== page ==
Celtic supporters had hoped they had reached a tipping point last season when it came to being disillusioned with the people running their club.

However, in spite of a largely positive reaction to the left-field appointment of Ange Postecoglou as their new manager, the disappointments just keep on coming.

Saturday’s 6-2 thrashing at home from West Ham United suggested what most observers had long realised: that expensive major surgery is required, particularly across the back five, if the team is going to compete for honours this time out. It was the third home match in a week, following on from the defeat by Championship also-rans Preston North End and, more importantly, the 1-1 draw with FC Midtjylland in the first leg of the Champions League second qualifying round.

A defeat in Jutland tomorrow night would end any hopes of the £40m windfall which accompanies participation in the group phase of the tournament offsetting last year’s Covid-related losses and optimism is in short supply among the Celtic support regarding their prospects in the wake of the humiliation at the weekend.

By contrast, Paul Lambert, the club’s former midfield general, believes that Postecoglou and his side can prevail tomorrow and change people’s perception of what can be achieved during 2021/22.

“I learned a very long time ago that you can’t read too much into results in these friendlies, even if you have shipped six goals at home,” he said. “These games are just fitness exercises and about helping to try new formations: the results don’t really matter.

“When I went on trial with Borussia Dortmund in 1986 we were turned over in our first couple of bounce games – including a derby match against Schalke – but we ended the season beating Juventus i n the Champions League final.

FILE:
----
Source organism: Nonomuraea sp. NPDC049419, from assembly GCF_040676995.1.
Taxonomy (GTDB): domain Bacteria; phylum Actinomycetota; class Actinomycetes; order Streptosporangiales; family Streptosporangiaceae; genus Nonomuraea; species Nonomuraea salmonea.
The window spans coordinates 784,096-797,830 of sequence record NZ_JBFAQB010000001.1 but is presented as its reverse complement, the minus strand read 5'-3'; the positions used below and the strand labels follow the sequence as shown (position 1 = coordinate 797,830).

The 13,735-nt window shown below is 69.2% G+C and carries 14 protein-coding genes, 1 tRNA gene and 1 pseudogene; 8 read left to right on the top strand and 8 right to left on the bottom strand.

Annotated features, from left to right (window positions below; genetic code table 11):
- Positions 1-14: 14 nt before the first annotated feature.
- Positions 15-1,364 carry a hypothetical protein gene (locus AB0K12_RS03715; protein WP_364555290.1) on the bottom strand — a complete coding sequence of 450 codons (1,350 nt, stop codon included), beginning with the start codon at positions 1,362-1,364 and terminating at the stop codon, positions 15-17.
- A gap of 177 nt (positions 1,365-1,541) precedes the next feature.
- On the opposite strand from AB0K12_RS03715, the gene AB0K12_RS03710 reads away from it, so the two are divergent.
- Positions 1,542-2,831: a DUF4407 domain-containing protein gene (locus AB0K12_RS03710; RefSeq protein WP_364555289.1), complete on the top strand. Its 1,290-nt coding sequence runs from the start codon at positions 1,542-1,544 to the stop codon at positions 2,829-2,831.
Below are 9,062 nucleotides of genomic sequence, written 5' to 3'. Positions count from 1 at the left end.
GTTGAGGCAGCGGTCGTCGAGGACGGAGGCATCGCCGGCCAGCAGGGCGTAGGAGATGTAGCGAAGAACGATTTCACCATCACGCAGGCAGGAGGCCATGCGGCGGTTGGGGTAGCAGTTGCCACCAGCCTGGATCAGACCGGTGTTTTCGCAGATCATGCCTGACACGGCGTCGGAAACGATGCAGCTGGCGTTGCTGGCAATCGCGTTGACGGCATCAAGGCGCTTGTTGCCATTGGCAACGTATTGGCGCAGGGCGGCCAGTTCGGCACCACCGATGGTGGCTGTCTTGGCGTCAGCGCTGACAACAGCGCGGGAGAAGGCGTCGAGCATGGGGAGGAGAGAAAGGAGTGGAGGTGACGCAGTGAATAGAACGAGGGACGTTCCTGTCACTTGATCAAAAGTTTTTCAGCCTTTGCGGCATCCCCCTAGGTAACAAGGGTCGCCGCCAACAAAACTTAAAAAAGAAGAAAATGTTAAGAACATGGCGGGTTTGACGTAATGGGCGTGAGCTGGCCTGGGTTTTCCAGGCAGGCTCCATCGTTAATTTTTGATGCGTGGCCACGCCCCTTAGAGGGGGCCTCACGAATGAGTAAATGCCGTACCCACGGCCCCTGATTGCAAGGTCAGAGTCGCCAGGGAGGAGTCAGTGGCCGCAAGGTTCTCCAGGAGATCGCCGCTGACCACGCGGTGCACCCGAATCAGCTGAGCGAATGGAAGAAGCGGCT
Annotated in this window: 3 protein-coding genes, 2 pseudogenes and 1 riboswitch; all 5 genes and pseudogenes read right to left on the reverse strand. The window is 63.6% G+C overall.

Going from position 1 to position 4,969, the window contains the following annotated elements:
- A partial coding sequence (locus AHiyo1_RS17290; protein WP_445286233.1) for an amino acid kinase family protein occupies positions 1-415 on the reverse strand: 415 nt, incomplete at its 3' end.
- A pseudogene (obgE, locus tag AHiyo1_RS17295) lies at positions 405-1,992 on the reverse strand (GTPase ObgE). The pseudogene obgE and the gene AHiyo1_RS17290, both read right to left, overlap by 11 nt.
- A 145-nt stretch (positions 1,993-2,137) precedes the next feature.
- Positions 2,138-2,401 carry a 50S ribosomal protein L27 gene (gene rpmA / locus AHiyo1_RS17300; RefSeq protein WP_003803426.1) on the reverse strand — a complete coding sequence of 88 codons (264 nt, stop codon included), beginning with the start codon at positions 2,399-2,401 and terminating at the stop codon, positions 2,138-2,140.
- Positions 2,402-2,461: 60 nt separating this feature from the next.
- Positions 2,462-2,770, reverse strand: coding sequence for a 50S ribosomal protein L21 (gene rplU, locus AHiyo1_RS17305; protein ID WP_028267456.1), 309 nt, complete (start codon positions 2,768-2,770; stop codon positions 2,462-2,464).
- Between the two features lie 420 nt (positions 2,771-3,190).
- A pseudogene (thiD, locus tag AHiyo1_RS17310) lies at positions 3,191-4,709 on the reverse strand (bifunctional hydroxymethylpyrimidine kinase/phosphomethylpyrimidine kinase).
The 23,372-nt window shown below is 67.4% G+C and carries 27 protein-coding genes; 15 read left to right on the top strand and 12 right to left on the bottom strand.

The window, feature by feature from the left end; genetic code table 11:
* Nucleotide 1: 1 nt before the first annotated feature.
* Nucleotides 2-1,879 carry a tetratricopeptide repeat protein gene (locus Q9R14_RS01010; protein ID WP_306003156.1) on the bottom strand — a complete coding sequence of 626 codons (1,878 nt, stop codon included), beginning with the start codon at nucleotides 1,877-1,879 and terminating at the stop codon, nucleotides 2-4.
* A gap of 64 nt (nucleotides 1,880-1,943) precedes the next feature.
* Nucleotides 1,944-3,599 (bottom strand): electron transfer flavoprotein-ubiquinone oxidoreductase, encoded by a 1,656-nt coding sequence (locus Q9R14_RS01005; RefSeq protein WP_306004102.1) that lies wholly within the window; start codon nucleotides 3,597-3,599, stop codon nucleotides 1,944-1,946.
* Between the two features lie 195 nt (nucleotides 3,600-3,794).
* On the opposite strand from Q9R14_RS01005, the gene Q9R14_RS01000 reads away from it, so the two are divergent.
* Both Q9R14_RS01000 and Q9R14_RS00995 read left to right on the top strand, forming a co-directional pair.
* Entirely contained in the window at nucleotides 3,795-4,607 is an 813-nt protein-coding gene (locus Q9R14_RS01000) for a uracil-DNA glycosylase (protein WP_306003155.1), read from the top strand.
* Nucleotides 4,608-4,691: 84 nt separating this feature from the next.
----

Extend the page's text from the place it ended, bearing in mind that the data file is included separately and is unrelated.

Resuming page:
“I also remember that when Martin O’Neill came to Celtic in 2000 he took us to Germany and we lost 2-0 to Leipzig, who were just a little regional club at that time and not the RB Leipzig of today [then Sachsen Leipzig, they had finished sixth in Germany’s third tier two months earlier]. They absolutely pumped us that night but we went on to win the treble. I’ve also had pre-seasons when we looked good and beat everyone but ended up without a trophy so there’s no need to panic just yet.”

Lambert accepts, however, that victory in the MCH Arena is pretty much non-negotiable if Postecoglou is to change the mood music at Parkhead.

 “They’ve lost a couple of games and it doesn’t help that Rangers beat Real Madrid 2-1 on Sunday – although, when you look through that Madrid team, there were hardly any names you would recognise in it – because it looks as though Celtic are struggling while Rangers are cruising,” he conceded.

“But beating Midtjylland would change everything for Ange. For a start, it would mean that that 6-2 defeat on Saturday would be immediately forgotten and it would give him, the youngsters in the team and the new arrivals a huge shot of confidence. It wouldn’t get any easier after that, of course, because they’re almost certain to play PSV Eindhoven in the third qualifying round after their 5-1 win over Galatasaray last week but people would cut you more slack if you went out to PSV than if Mydtjylland beat you.

“In any case, I watched the first leg and thought that Celtic were the better team. They looked good middle-to-front and it’s well within their capabilities to get a result on Wednesday night. Yes, they lost a bad goal in the first leg helps them because away goals no longer count double.

“Unfortunately, their good performance was forgotten about in the wake of that West Ham defeat but I can’t say often enough that the only results that matter are in the competitive games and the new manager will benefit massively from a win against the Danes, especially with a tough Premiership opener at Hearts on Saturday night and Rangers at Ibrox just a month away.

“I like how Postecoglou comes across. There’s no kidology from him: he shoots from the hip and says what he thinks and players respect managers who are straight with them.”